Recently, I asked the Phase II Environmental Site Assessment (ESA) Team at Partner Engineering and Science, which includes me, “What is the most common question your clients ask you?” The responses I received from my fellow Partner Project Managers (PMs) across the country mirrored the same questions I often get asked: “How much is this going to cost to clean up?” and “Do I have to report this?”.
Being from geographically different areas – ranging from California to Texas, Pennsylvania, Kansas and North Carolina – it seems that where the PMs reside or which territories they’re responsible for doesn’t matter: the questions asked by lenders, clients and property owners are the same.
Client Questions during the DD Process
Of course, the cost of a clean-up and whether an environmental condition should be reported depends many factors – such as the type, size and location of the contamination – but the process followed to be able to answer these questions is generally the same: A Phase I Environmental Site Assessment (ESA) is performed; a recognized environmental condition (REC) is identified and a Phase II ESA or subsurface Investigation is recommended; a Phase II ESA proposal is drafted, reviewed and approved; and then the work proposed is scheduled and implemented.
The first common question, “How much is this going to cost to clean up?” typically arises as soon as the Phase I ESA report is submitted (if a preliminary summary was not required or requested) and the client reads the executive summary that identifies a recognized environmental condition. Issues caused by underground and aboveground storage tanks and dry cleaners are what most often results in a recommendation for further investigation. However, it is difficult to estimate the cost to clean up until the following has been determined: 1) the presence, degree and extent of the impact; and 2) whether the site is eligible for reimbursement from an insurance policy or state funding.
Getting the Questions Answered
A Phase II ESA will confirm or eliminate the REC identified in the Phase I ESA. If impacts are confirmed and the results are above the regulatory action levels, the results should be sent to the regulatory agency for review and determination for additional investigation.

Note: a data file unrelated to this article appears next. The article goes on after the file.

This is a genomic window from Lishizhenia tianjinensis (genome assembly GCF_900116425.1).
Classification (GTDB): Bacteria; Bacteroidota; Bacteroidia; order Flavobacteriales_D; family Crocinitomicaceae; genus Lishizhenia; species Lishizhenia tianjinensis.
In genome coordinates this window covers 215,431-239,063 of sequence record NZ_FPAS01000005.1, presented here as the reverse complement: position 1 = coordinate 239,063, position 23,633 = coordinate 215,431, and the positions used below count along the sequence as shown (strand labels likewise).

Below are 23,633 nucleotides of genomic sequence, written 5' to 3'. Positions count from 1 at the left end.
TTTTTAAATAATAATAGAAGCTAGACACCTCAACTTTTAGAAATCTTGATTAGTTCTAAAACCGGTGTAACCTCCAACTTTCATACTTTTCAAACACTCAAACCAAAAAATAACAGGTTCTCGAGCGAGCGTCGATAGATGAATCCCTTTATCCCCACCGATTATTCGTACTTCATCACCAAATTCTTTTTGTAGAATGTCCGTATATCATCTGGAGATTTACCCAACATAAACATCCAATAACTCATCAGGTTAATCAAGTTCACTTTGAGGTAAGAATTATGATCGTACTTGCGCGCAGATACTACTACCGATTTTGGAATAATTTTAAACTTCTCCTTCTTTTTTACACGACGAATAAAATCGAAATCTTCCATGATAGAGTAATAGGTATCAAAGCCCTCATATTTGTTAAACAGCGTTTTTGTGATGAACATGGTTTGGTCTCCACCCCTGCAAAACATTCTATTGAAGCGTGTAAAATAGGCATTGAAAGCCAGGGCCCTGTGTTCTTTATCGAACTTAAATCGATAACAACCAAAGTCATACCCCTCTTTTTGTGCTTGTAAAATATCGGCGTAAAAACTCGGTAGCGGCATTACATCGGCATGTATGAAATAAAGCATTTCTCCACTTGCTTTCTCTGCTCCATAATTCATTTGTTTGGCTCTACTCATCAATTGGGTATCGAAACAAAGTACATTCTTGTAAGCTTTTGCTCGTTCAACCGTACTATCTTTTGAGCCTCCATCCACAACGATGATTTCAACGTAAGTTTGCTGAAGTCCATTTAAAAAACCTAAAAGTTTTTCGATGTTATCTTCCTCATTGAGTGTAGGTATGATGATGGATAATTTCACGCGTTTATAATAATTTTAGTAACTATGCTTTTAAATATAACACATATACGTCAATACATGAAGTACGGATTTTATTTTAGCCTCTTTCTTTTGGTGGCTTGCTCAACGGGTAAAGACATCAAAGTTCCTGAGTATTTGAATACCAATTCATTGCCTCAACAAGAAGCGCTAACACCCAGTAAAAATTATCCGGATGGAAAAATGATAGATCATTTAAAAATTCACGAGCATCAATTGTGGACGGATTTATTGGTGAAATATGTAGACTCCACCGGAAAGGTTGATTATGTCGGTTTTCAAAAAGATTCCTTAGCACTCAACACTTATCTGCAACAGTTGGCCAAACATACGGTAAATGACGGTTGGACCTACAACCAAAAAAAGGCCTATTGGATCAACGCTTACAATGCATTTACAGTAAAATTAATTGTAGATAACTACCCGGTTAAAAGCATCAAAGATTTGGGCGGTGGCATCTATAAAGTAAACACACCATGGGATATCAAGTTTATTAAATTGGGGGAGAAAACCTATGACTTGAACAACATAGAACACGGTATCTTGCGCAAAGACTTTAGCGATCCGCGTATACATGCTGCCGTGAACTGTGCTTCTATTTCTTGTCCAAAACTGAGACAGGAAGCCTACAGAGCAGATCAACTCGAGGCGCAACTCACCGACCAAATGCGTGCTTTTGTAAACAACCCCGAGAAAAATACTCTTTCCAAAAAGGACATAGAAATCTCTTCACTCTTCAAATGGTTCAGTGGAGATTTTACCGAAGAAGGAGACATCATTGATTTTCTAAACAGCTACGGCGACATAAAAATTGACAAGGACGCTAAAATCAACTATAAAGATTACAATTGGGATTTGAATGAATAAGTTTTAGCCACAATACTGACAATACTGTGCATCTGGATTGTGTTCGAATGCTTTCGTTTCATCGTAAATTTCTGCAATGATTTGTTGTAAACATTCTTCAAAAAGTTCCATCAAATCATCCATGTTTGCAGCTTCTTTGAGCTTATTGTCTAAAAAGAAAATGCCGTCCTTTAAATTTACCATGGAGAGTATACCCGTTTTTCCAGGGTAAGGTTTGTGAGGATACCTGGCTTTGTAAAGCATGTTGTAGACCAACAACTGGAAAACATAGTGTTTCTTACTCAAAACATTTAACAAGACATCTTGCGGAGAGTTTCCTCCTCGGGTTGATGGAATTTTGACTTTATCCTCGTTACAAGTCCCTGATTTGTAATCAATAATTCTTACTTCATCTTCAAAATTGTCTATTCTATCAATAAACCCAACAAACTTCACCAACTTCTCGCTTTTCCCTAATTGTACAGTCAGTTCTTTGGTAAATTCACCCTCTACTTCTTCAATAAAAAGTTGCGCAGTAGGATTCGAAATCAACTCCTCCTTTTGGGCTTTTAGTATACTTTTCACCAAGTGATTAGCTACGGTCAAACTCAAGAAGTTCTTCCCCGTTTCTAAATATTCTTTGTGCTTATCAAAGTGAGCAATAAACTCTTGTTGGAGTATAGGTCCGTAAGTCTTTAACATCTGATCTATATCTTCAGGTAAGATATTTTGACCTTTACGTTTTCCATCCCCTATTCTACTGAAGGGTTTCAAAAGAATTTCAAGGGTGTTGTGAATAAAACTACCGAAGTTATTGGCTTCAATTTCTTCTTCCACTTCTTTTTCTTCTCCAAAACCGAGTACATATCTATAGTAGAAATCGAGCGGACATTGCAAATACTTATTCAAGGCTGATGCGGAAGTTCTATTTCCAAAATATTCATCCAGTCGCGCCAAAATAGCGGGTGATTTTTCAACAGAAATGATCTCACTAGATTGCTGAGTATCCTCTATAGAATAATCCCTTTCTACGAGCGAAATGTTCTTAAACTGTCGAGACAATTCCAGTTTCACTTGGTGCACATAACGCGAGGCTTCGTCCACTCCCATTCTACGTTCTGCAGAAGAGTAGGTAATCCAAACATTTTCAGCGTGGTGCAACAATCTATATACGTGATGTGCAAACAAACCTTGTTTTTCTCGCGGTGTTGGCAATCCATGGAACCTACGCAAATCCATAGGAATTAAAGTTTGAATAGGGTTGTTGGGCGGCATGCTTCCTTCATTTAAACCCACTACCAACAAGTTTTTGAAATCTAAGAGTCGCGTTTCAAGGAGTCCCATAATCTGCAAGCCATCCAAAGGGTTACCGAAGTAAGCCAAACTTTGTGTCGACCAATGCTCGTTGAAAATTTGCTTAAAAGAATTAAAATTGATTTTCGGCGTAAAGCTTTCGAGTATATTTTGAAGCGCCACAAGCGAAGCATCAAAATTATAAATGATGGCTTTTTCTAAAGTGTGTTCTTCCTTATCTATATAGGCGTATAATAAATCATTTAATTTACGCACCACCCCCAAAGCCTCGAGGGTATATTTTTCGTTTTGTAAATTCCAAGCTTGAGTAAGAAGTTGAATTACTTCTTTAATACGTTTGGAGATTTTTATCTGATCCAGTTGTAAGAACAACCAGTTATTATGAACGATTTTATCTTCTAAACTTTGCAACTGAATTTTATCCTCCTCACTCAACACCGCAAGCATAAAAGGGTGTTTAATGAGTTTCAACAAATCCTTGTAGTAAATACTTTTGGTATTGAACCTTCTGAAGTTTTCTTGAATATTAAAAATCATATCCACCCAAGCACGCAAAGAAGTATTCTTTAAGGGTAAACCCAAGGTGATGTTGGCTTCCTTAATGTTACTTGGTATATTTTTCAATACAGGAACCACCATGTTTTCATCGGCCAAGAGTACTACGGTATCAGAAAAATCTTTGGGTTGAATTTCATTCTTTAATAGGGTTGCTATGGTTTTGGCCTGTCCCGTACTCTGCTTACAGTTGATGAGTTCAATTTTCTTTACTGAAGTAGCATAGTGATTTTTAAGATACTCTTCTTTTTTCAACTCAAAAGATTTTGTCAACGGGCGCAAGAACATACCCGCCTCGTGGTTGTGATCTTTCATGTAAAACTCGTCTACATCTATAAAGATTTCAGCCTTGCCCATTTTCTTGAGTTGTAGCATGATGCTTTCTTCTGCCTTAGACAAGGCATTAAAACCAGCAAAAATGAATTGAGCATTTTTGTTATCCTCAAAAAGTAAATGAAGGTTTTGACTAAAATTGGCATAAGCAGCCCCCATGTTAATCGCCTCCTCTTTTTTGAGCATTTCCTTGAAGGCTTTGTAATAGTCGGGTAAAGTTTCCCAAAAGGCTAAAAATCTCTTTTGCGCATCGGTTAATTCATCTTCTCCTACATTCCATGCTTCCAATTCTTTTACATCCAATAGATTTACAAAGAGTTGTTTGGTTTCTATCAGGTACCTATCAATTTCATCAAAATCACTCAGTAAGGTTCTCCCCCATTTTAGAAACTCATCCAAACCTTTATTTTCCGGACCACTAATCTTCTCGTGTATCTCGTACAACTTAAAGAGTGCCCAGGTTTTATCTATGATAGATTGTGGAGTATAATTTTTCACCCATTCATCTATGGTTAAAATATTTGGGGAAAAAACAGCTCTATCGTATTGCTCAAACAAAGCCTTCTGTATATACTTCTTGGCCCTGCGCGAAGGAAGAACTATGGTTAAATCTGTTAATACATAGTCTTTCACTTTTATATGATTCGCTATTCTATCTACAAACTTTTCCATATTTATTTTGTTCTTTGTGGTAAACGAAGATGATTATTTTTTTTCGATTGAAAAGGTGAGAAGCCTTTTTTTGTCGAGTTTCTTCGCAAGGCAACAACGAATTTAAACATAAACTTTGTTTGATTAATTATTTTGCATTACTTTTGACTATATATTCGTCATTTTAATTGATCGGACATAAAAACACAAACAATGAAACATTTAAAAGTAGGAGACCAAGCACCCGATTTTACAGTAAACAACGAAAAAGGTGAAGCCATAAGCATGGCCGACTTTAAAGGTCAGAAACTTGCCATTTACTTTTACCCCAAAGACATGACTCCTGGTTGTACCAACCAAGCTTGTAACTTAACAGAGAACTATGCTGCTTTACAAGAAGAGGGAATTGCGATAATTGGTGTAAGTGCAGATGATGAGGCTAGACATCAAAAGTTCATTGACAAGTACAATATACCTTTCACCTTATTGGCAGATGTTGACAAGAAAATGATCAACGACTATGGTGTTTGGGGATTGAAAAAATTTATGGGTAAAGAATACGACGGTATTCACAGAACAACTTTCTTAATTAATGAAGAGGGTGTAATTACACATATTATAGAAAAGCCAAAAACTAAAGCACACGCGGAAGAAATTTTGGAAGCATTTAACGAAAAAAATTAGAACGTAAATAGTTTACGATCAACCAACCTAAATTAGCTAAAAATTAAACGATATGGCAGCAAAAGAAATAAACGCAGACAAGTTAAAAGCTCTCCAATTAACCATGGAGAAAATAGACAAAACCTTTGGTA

So, the first part of the answer would be that generally – depending on the REC you are addressing and the area covered – a Phase II ESA ranges between $4,500 and $10,000. This cost example excludes excavations which can be much more costly.
Phase II ESAs give a general overview of the potential for impact but they do not remediate, or clean up the site. Site remediation may be relatively straightforward – and thus inexpensive – but a full site clean-up can cost upwards of $100,000, especially if you’re dealing with major releases to the soil and groundwater. And if light non-aqueous liquids (LNAPLs) or dense non-aqueous liquids (DNAPLs) are present, the process could be ever more elaborate. In such cases, the remediation process is largely dictated by the relevant regulatory agency, and the client should look into potential regulatory funding that may be available.
If impacts are found or even if a recognized environmental condition is identified, the next big question becomes: “Do I need to report this?” Again, the answer to this is dependent on various factors – such as the scope and results of the investigation, and the regulatory jurisdiction. I am not an attorney and as a consultant, I recommend report impacts and releases per the relevant state’s regulatory requirements, but I would urge the client to contact an attorney regarding reporting responsibilities and liabilities.
My colleague Azad Khalighi will look at the issue of when the results of a Phase II ESA must be reported to regulatory agencies in more detail in an upcoming Globe St blog – stay tuned!